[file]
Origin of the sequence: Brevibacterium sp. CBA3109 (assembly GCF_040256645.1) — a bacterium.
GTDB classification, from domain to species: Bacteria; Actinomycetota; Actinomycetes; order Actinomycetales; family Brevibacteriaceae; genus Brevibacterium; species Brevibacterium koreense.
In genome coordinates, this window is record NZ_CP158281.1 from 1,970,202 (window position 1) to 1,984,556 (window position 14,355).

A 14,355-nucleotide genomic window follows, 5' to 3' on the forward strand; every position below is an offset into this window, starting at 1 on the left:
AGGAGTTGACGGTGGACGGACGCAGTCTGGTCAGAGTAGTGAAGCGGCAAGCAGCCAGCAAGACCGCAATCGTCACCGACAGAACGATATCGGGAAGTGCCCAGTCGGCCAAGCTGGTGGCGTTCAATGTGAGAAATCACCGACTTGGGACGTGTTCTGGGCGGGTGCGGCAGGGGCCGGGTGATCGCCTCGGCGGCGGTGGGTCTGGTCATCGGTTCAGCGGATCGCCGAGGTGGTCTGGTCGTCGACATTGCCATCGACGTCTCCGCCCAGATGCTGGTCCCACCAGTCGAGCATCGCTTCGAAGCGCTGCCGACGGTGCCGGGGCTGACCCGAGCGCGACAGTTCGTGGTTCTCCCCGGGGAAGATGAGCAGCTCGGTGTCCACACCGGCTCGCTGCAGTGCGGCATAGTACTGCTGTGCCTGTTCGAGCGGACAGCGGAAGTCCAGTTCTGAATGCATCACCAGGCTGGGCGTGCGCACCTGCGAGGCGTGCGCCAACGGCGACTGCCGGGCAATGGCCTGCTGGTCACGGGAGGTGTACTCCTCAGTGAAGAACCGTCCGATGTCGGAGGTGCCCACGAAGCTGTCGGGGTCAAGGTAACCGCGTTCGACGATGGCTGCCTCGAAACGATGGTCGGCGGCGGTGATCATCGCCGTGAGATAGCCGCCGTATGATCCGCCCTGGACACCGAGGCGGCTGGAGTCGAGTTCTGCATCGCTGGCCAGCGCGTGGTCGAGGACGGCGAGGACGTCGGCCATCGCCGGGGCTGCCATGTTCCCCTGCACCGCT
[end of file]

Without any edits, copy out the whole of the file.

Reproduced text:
Origin of the sequence: Brevibacterium sp. CBA3109 (assembly GCF_040256645.1) — a bacterium.
GTDB classification, from domain to species: Bacteria; Actinomycetota; Actinomycetes; order Actinomycetales; family Brevibacteriaceae; genus Brevibacterium; species Brevibacterium koreense.
In genome coordinates, this window is record NZ_CP158281.1 from 1,970,202 (window position 1) to 1,984,556 (window position 14,355).

A 14,355-nucleotide genomic window follows, 5' to 3' on the forward strand; every position below is an offset into this window, starting at 1 on the left:
AGGAGTTGACGGTGGACGGACGCAGTCTGGTCAGAGTAGTGAAGCGGCAAGCAGCCAGCAAGACCGCAATCGTCACCGACAGAACGATATCGGGAAGTGCCCAGTCGGCCAAGCTGGTGGCGTTCAATGTGAGAAATCACCGACTTGGGACGTGTTCTGGGCGGGTGCGGCAGGGGCCGGGTGATCGCCTCGGCGGCGGTGGGTCTGGTCATCGGTTCAGCGGATCGCCGAGGTGGTCTGGTCGTCGACATTGCCATCGACGTCTCCGCCCAGATGCTGGTCCCACCAGTCGAGCATCGCTTCGAAGCGCTGCCGACGGTGCCGGGGCTGACCCGAGCGCGACAGTTCGTGGTTCTCCCCGGGGAAGATGAGCAGCTCGGTGTCCACACCGGCTCGCTGCAGTGCGGCATAGTACTGCTGTGCCTGTTCGAGCGGACAGCGGAAGTCCAGTTCTGAATGCATCACCAGGCTGGGCGTGCGCACCTGCGAGGCGTGCGCCAACGGCGACTGCCGGGCAATGGCCTGCTGGTCACGGGAGGTGTACTCCTCAGTGAAGAACCGTCCGATGTCGGAGGTGCCCACGAAGCTGTCGGGGTCAAGGTAACCGCGTTCGACGATGGCTGCCTCGAAACGATGGTCGGCGGCGGTGATCATCGCCGTGAGATAGCCGCCGTATGATCCGCCCTGGACACCGAGGCGGCTGGAGTCGAGTTCTGCATCGCTGGCCAGCGCGTGGTCGAGGACGGCGAGGACGTCGGCCATCGCCGGGGCTGCCATGTTCCCCTGCACCGCT